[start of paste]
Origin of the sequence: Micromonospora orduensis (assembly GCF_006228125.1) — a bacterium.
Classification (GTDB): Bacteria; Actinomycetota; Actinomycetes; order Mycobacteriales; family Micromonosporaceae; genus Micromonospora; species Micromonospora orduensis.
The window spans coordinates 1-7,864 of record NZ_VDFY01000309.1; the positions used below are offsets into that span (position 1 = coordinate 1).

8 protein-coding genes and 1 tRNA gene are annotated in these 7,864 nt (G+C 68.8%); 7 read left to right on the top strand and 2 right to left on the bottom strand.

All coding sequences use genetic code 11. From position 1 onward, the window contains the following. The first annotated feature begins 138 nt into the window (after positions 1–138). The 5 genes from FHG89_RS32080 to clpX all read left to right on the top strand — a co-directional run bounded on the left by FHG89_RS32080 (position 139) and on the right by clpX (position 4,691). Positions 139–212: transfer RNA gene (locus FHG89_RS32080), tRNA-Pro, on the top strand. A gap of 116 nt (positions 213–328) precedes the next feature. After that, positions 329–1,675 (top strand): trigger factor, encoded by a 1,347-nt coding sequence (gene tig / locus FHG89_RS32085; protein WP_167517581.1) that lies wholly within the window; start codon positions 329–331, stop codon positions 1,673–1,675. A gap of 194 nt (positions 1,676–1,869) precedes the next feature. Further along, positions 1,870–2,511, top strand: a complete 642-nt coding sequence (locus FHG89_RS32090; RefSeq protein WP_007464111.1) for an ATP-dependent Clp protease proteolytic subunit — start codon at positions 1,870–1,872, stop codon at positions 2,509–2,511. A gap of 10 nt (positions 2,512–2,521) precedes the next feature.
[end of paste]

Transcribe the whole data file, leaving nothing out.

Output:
Origin of the sequence: Micromonospora orduensis (assembly GCF_006228125.1) — a bacterium.
Classification (GTDB): Bacteria; Actinomycetota; Actinomycetes; order Mycobacteriales; family Micromonosporaceae; genus Micromonospora; species Micromonospora orduensis.
The window spans coordinates 1-7,864 of record NZ_VDFY01000309.1; the positions used below are offsets into that span (position 1 = coordinate 1).

8 protein-coding genes and 1 tRNA gene are annotated in these 7,864 nt (G+C 68.8%); 7 read left to right on the top strand and 2 right to left on the bottom strand.

All coding sequences use genetic code 11. From position 1 onward, the window contains the following. The first annotated feature begins 138 nt into the window (after positions 1–138). The 5 genes from FHG89_RS32080 to clpX all read left to right on the top strand — a co-directional run bounded on the left by FHG89_RS32080 (position 139) and on the right by clpX (position 4,691). Positions 139–212: transfer RNA gene (locus FHG89_RS32080), tRNA-Pro, on the top strand. A gap of 116 nt (positions 213–328) precedes the next feature. After that, positions 329–1,675 (top strand): trigger factor, encoded by a 1,347-nt coding sequence (gene tig / locus FHG89_RS32085; protein WP_167517581.1) that lies wholly within the window; start codon positions 329–331, stop codon positions 1,673–1,675. A gap of 194 nt (positions 1,676–1,869) precedes the next feature. Further along, positions 1,870–2,511, top strand: a complete 642-nt coding sequence (locus FHG89_RS32090; RefSeq protein WP_007464111.1) for an ATP-dependent Clp protease proteolytic subunit — start codon at positions 1,870–1,872, stop codon at positions 2,509–2,511. A gap of 10 nt (positions 2,512–2,521) precedes the next feature.